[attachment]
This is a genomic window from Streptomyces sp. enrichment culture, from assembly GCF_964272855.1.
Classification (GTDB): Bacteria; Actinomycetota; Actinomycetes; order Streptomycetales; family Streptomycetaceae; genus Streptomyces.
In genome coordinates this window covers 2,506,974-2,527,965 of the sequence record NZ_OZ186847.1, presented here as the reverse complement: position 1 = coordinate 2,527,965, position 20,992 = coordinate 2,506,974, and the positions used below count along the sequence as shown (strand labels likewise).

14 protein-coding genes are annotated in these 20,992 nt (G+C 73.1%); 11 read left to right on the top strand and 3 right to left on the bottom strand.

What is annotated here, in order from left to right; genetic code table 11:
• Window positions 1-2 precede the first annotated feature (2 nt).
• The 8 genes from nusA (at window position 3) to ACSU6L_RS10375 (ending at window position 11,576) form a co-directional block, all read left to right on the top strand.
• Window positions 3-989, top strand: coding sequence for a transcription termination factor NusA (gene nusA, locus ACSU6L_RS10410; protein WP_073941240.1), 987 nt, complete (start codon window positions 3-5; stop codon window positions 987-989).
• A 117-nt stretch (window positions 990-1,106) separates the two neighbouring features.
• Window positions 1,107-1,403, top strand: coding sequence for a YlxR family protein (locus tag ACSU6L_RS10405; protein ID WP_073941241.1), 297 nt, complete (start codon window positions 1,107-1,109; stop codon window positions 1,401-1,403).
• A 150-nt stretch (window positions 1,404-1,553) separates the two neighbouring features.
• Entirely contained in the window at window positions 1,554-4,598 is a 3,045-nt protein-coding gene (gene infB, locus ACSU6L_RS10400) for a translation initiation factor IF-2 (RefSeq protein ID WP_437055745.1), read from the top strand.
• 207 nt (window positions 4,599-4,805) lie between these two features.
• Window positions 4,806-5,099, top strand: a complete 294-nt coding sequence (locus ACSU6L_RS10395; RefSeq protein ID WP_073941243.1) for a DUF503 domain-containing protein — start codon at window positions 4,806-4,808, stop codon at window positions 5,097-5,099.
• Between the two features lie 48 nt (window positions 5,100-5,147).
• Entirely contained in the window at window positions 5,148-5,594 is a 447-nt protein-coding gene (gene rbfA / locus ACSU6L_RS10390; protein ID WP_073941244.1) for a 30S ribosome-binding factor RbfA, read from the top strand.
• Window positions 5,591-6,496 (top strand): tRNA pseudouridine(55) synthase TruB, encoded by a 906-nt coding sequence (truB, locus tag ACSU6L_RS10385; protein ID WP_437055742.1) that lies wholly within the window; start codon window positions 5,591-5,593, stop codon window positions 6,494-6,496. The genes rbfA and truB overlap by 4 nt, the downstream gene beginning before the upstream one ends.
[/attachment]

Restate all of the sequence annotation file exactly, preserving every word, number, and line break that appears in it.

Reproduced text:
This is a genomic window from Streptomyces sp. enrichment culture, from assembly GCF_964272855.1.
Classification (GTDB): Bacteria; Actinomycetota; Actinomycetes; order Streptomycetales; family Streptomycetaceae; genus Streptomyces.
In genome coordinates this window covers 2,506,974-2,527,965 of the sequence record NZ_OZ186847.1, presented here as the reverse complement: position 1 = coordinate 2,527,965, position 20,992 = coordinate 2,506,974, and the positions used below count along the sequence as shown (strand labels likewise).

14 protein-coding genes are annotated in these 20,992 nt (G+C 73.1%); 11 read left to right on the top strand and 3 right to left on the bottom strand.

What is annotated here, in order from left to right; genetic code table 11:
• Window positions 1-2 precede the first annotated feature (2 nt).
• The 8 genes from nusA (at window position 3) to ACSU6L_RS10375 (ending at window position 11,576) form a co-directional block, all read left to right on the top strand.
• Window positions 3-989, top strand: coding sequence for a transcription termination factor NusA (gene nusA, locus ACSU6L_RS10410; protein WP_073941240.1), 987 nt, complete (start codon window positions 3-5; stop codon window positions 987-989).
• A 117-nt stretch (window positions 990-1,106) separates the two neighbouring features.
• Window positions 1,107-1,403, top strand: coding sequence for a YlxR family protein (locus tag ACSU6L_RS10405; protein ID WP_073941241.1), 297 nt, complete (start codon window positions 1,107-1,109; stop codon window positions 1,401-1,403).
• A 150-nt stretch (window positions 1,404-1,553) separates the two neighbouring features.
• Entirely contained in the window at window positions 1,554-4,598 is a 3,045-nt protein-coding gene (gene infB, locus ACSU6L_RS10400) for a translation initiation factor IF-2 (RefSeq protein ID WP_437055745.1), read from the top strand.
• 207 nt (window positions 4,599-4,805) lie between these two features.
• Window positions 4,806-5,099, top strand: a complete 294-nt coding sequence (locus ACSU6L_RS10395; RefSeq protein ID WP_073941243.1) for a DUF503 domain-containing protein — start codon at window positions 4,806-4,808, stop codon at window positions 5,097-5,099.
• Between the two features lie 48 nt (window positions 5,100-5,147).
• Entirely contained in the window at window positions 5,148-5,594 is a 447-nt protein-coding gene (gene rbfA / locus ACSU6L_RS10390; protein ID WP_073941244.1) for a 30S ribosome-binding factor RbfA, read from the top strand.
• Window positions 5,591-6,496 (top strand): tRNA pseudouridine(55) synthase TruB, encoded by a 906-nt coding sequence (truB, locus tag ACSU6L_RS10385; protein ID WP_437055742.1) that lies wholly within the window; start codon window positions 5,591-5,593, stop codon window positions 6,494-6,496. The genes rbfA and truB overlap by 4 nt, the downstream gene beginning before the upstream one ends.